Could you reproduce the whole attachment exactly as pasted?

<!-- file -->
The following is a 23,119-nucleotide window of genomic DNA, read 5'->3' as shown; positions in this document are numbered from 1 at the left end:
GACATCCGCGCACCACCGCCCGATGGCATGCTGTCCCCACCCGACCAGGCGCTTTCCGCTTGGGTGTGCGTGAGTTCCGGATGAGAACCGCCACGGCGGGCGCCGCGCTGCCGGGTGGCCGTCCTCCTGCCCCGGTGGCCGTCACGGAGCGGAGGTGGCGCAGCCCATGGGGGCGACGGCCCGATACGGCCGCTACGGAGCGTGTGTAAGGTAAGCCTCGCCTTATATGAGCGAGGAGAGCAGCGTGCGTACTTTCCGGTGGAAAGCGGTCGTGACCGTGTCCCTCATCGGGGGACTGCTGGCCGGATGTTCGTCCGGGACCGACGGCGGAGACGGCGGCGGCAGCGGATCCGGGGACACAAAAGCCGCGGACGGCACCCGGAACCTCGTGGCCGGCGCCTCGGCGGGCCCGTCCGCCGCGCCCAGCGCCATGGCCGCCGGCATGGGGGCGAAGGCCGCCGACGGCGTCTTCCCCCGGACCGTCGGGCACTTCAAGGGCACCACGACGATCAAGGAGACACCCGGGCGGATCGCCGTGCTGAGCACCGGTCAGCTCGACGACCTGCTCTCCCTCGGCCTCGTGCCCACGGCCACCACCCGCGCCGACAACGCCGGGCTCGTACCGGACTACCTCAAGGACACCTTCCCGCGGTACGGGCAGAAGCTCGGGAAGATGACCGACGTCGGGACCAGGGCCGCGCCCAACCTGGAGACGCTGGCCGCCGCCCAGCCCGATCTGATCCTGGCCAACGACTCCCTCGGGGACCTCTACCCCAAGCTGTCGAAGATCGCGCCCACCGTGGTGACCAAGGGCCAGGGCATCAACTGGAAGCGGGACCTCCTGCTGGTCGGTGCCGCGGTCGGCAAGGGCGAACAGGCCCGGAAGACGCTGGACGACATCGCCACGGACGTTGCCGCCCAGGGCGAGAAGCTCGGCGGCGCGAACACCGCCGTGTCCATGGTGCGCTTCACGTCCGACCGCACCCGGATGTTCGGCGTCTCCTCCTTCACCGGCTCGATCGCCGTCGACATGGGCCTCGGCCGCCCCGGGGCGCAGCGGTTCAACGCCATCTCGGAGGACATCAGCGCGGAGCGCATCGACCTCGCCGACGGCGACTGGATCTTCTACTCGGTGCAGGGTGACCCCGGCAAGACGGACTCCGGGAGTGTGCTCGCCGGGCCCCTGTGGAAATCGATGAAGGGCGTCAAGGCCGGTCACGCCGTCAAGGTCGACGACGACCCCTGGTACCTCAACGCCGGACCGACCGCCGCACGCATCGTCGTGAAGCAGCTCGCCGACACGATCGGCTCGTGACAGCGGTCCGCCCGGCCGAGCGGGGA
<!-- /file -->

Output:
The following is a 23,119-nucleotide window of genomic DNA, read 5'->3' as shown; positions in this document are numbered from 1 at the left end:
GACATCCGCGCACCACCGCCCGATGGCATGCTGTCCCCACCCGACCAGGCGCTTTCCGCTTGGGTGTGCGTGAGTTCCGGATGAGAACCGCCACGGCGGGCGCCGCGCTGCCGGGTGGCCGTCCTCCTGCCCCGGTGGCCGTCACGGAGCGGAGGTGGCGCAGCCCATGGGGGCGACGGCCCGATACGGCCGCTACGGAGCGTGTGTAAGGTAAGCCTCGCCTTATATGAGCGAGGAGAGCAGCGTGCGTACTTTCCGGTGGAAAGCGGTCGTGACCGTGTCCCTCATCGGGGGACTGCTGGCCGGATGTTCGTCCGGGACCGACGGCGGAGACGGCGGCGGCAGCGGATCCGGGGACACAAAAGCCGCGGACGGCACCCGGAACCTCGTGGCCGGCGCCTCGGCGGGCCCGTCCGCCGCGCCCAGCGCCATGGCCGCCGGCATGGGGGCGAAGGCCGCCGACGGCGTCTTCCCCCGGACCGTCGGGCACTTCAAGGGCACCACGACGATCAAGGAGACACCCGGGCGGATCGCCGTGCTGAGCACCGGTCAGCTCGACGACCTGCTCTCCCTCGGCCTCGTGCCCACGGCCACCACCCGCGCCGACAACGCCGGGCTCGTACCGGACTACCTCAAGGACACCTTCCCGCGGTACGGGCAGAAGCTCGGGAAGATGACCGACGTCGGGACCAGGGCCGCGCCCAACCTGGAGACGCTGGCCGCCGCCCAGCCCGATCTGATCCTGGCCAACGACTCCCTCGGGGACCTCTACCCCAAGCTGTCGAAGATCGCGCCCACCGTGGTGACCAAGGGCCAGGGCATCAACTGGAAGCGGGACCTCCTGCTGGTCGGTGCCGCGGTCGGCAAGGGCGAACAGGCCCGGAAGACGCTGGACGACATCGCCACGGACGTTGCCGCCCAGGGCGAGAAGCTCGGCGGCGCGAACACCGCCGTGTCCATGGTGCGCTTCACGTCCGACCGCACCCGGATGTTCGGCGTCTCCTCCTTCACCGGCTCGATCGCCGTCGACATGGGCCTCGGCCGCCCCGGGGCGCAGCGGTTCAACGCCATCTCGGAGGACATCAGCGCGGAGCGCATCGACCTCGCCGACGGCGACTGGATCTTCTACTCGGTGCAGGGTGACCCCGGCAAGACGGACTCCGGGAGTGTGCTCGCCGGGCCCCTGTGGAAATCGATGAAGGGCGTCAAGGCCGGTCACGCCGTCAAGGTCGACGACGACCCCTGGTACCTCAACGCCGGACCGACCGCCGCACGCATCGTCGTGAAGCAGCTCGCCGACACGATCGGCTCGTGACAGCGGTCCGCCCGGCCGAGCGGGGA